Scooter Hobbs column: Closing thoughts about Bama

Published 6:02 am Thursday, November 10, 2022

LSU has moved on from Alabama toward Arkansas, of course, as per the scheduling protocol.

Probably a wise decision. Can’t trust those Hogs, and the chilly 11 a.m. kickoff in Fayetteville has already been declared a federal “trap game” in some precincts.

But while the Tigers do their due diligence on the Razorbacks, you are under no such restrictions. You’re in a safe haven here. Furthermore, I have it on good authority that it will not affect LSU’s preparations in the least.

So a few more thoughts on last Saturday’s defining upset before we move on:

— First, there’s Brian Kelly’s decision to go for 2 points, win or lose, at the end. It’s being widely praised for the “guts” he showed, often with racier anatomy substituted in the telling.

Really? I thought it was a no-brainer.

I just hope it didn’t come down to something as boring and clinical as dreaded analytics, which should stay in baseball where they don’t belong either.

Look at the decision this way. LSU caught the big break when it won the OT toss and had the option to play defense first.

After Alabama scored and kicked its extra point, that advantage was no longer there.

Bama had no other choice. If you have the ball first and score a touchdown, you have to kick — if your 2-pointer fails, you make it too easy for the other team to score and simply kick to win.

But if the Tigers had taken the safe route and kicked the extra point after Jayden Daniels’ quick touchdown, then they would have had to take their turn on offense first in the second OT.

And in the second OT, you CANNOT kick an extra point. The new rules require you to go for 2 points.

So you’re about to have to go for 2 points the next time anyway (and then hope it doesn’t get matched). How many good 2-point ball plays do you have? Kelly said he had at least one he truly liked, and it showed. Go ahead and use it right then when it can end the game.

— You do have to admire Kelly’s explanation of the “gamble” to his team afterwards. In fact, LSU fans could take a valuable lesson from it.

He wanted, he said, no one but his players to decide who won that game.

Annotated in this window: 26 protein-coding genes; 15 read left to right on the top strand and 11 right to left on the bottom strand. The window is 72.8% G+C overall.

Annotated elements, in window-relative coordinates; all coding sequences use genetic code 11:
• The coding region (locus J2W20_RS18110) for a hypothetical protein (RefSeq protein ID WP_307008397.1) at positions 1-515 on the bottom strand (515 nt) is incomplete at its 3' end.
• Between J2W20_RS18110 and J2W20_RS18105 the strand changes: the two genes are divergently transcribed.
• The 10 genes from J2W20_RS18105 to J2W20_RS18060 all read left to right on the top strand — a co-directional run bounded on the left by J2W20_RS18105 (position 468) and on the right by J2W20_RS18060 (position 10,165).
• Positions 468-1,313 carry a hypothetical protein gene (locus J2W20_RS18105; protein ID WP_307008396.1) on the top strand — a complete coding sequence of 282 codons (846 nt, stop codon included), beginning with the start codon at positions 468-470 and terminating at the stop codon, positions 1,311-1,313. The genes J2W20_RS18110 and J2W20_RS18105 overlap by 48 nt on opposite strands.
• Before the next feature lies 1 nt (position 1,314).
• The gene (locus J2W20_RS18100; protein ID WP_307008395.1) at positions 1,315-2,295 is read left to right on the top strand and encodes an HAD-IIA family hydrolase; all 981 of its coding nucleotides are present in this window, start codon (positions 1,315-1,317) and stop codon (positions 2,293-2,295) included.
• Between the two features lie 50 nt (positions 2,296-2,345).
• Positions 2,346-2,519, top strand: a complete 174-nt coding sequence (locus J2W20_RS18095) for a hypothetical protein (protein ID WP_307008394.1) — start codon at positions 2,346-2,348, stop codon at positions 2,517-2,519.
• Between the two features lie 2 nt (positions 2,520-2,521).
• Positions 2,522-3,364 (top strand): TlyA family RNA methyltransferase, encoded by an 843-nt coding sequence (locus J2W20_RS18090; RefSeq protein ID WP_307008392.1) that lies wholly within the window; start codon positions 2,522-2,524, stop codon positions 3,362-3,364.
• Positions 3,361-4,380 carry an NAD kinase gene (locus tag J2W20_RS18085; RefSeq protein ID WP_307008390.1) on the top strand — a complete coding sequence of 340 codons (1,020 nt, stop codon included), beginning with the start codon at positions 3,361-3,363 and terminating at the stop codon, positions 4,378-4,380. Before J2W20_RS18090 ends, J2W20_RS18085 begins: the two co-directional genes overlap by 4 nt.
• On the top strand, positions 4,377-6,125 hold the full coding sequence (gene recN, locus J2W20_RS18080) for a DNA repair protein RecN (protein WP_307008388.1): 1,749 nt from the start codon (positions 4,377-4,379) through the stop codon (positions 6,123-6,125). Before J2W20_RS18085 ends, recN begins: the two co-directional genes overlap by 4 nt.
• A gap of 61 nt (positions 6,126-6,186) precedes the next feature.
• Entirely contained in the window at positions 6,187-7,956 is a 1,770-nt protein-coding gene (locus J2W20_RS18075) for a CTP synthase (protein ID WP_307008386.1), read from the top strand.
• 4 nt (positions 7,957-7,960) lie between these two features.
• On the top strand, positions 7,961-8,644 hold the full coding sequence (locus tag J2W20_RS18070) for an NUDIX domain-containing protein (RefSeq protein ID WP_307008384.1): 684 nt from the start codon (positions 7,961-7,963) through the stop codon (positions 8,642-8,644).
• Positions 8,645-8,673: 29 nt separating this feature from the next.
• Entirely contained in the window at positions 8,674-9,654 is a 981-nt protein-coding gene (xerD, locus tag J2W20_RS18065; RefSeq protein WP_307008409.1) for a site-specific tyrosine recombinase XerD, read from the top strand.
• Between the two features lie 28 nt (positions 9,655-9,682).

What a novel idea.

In other words, he put the game in their hands — not at the whim of bad breaks, a bad call or two, or the SEC office being in Birmingham, not even a screwy, little-known logic-defying rule that Tigers fans would have sworn forever was invented and whipped out on the spot (maybe by Nick Saban) to deny them a fumble recovery and gift Alabama a field goal on the final play of the half.

LSU fans have moaned for years that all of the above — excuses, a litany of them — were generally at the root of their frustrations with Alabama.

Kelly showed how you solve that.

— Speaking of that rule,

do you think maybe the way it dumbfounded everybody might lead to some sanity on the rule?

To recap, Alabama’s Cameron Latu clearly fumbled near the sideline and LSU clearly recovered in bounds. But in the scramble Latu, with half his body out of bounds, did manage to get a finger on it. That was “illegal touching” because part of his body was out of bounds but he didn’t recover it anyway. LSU clearly did. With all body parts accounted for in bounds.

Yet the moment Latu touched it, illegally, by rule the ball was dead and possession was returned to the fumbling team.

So in effect, the player who did something illegal — and I’m sure Latu is a fine young man and meant no harm — was rewarded with what amounted to a fumble recovery he never came close to making and, in fact, was prohibited from making.

It put the officials in quite an unfair pickle trying to explain the proper execution of a rule that defies explanation to a crowd that didn’t want to hear it.

So, you’re saying that a player who followed the rules and stayed in bounds can’t make the recovery, but the player who broke the rules can be rewarded the ball?

I don’t remember ever seeing it, but surely this has come up before. It’s time for the rules committee to take another look at it.

LSU fans, no doubt, are getting a kick out of the nuclear meltdown in the state of Alabama over a one-point loss that surely — surely — eliminated the Tide from playoff contention.

True, for this year, but I suspect the rumors that LSU’s win marks the end of Alabama and Saban is way premature.

— Now you may return your thoughts to Arkansas and the pursuit of The Boot.

Scooter Hobbs covers LSU athletics. Email him at scooter.hobbs@americanpress.com